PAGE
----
closing

Calm to be had.

Calm to be had.

March 27, 2020
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Last week as I stepped into the cold water of the ocean off the coast of Malmö in the south of Sweden, I had my phone with me. I’ve a habit to do that, now and again, as I record myself going in, staying in, sharing my experiences with cold bathing. What came out of my mouth that crisp spring afternoon, with sunshine and blue skies, as I was standing in the water, which, just like the air was around five degrees Celsius, was this: There is calm to be had.

The world has turned upside-down, for so many. A global pandemic is raging, and I fear that we’ve just seen the beginning of it. Cities, counties, countries and companies are closing down in varying degrees, and whatever was normal, no longer is.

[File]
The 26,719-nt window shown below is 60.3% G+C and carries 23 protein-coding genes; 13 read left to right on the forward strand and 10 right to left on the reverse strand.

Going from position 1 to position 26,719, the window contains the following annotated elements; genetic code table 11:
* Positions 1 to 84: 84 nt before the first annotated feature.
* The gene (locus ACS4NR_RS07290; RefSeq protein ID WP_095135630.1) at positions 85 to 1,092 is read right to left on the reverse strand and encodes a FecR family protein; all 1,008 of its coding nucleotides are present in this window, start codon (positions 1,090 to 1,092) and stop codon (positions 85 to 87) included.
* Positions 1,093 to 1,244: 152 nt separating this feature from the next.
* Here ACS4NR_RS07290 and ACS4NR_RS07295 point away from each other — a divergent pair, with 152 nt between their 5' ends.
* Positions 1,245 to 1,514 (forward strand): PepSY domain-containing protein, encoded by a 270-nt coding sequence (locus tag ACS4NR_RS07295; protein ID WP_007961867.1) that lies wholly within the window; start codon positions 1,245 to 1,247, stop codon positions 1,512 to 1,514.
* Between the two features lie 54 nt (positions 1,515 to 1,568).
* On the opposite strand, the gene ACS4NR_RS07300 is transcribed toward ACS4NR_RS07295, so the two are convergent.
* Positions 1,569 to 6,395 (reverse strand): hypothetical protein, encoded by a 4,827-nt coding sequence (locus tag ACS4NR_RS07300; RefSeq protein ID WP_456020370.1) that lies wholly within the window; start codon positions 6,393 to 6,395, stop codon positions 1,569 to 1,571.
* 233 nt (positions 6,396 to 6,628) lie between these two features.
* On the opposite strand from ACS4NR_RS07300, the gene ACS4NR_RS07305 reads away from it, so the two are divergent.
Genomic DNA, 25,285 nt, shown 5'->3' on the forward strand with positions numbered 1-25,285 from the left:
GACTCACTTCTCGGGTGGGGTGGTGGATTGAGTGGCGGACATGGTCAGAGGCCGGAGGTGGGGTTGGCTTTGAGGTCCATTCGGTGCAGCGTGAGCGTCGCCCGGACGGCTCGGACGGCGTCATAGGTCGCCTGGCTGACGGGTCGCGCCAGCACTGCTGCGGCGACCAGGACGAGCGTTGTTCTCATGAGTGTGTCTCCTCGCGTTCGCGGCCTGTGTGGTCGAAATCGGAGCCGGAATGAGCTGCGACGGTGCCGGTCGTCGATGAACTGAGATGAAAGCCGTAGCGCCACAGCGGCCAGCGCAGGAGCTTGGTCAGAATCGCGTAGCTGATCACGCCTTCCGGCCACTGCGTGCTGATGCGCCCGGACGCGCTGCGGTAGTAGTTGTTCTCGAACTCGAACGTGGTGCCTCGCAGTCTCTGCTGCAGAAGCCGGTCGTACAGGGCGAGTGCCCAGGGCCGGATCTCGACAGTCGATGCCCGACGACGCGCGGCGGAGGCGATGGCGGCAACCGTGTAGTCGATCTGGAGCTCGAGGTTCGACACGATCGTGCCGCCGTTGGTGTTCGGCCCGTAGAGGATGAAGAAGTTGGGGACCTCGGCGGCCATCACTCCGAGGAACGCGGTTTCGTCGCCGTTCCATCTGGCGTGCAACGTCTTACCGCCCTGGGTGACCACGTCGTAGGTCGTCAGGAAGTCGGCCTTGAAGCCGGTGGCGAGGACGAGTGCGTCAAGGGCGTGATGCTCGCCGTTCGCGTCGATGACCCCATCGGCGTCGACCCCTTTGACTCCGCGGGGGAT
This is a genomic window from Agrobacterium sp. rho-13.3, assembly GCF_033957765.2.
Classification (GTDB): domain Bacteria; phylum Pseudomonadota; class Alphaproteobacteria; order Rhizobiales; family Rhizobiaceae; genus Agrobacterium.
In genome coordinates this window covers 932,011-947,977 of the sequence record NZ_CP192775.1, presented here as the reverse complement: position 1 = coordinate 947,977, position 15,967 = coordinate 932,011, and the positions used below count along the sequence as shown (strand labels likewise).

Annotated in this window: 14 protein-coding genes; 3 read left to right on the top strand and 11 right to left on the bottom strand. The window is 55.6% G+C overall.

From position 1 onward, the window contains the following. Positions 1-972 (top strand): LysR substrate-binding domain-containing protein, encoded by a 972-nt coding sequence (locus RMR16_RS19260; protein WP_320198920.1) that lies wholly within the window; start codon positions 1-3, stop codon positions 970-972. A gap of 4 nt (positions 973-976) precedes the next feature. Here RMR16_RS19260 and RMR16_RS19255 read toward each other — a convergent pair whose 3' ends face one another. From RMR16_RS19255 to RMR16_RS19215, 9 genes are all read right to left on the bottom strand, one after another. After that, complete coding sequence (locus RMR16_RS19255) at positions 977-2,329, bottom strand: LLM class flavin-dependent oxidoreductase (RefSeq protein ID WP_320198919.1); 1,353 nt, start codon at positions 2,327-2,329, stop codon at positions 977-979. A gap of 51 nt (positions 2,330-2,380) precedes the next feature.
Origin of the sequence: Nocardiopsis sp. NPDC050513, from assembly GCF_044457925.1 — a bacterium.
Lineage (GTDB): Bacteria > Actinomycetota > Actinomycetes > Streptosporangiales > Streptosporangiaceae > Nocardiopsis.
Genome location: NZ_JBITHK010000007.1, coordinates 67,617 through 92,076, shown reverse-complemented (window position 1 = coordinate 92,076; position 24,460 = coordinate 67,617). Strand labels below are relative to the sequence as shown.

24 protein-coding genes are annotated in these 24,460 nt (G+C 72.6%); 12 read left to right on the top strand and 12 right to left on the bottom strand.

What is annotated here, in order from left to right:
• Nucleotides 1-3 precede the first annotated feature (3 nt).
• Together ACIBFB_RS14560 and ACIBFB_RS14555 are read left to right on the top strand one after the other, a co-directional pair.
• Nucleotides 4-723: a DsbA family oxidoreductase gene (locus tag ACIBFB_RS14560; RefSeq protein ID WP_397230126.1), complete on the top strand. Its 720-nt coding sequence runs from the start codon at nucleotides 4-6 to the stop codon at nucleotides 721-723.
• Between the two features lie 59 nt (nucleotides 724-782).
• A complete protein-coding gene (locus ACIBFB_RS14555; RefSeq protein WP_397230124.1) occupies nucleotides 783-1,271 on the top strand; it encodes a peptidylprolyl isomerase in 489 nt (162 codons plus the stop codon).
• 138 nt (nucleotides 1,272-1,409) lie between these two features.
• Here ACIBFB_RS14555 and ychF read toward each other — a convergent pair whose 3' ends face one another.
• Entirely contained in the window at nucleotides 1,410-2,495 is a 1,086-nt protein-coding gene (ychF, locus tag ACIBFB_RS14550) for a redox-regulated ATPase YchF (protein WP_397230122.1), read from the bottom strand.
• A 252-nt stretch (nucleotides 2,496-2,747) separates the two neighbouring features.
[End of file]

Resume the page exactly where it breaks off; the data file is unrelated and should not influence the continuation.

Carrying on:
And.
With all that going on.
There is calm to be had.

It’s easy to not experience calm right now.
I know that.
I see that.

I also know it’s equally easy to experience calm.
I know that.
I see that too.

There are many things I have no say in.
What my government is –or is not– doing. Whether or not the school my youngest attends will stay opened or not, and what will happen next, neither locally nor globally.
No. Say.

But there are many things I have a say in.
In what I choose to do with my days. How I spend them, regardless of external constraints. What I read. What I listen to. What interactions and conversations I engage in. If I seek out Drama, or not. If I stick to routines (as best I can) that serve me and my wellbeing.
If I show compassion and care. To me. And you. And us.
A. Say.

There is calm to be had.
And it matters whether or not I choose calm. Or not.
Because I matter. Just as you matter.

Can I always choose calm?
Yes. I can.
But I don’t.
Because I am human. And so are you. And that’s the way it should be.

The choice is still there though.
There is –always and already– calm to be had.

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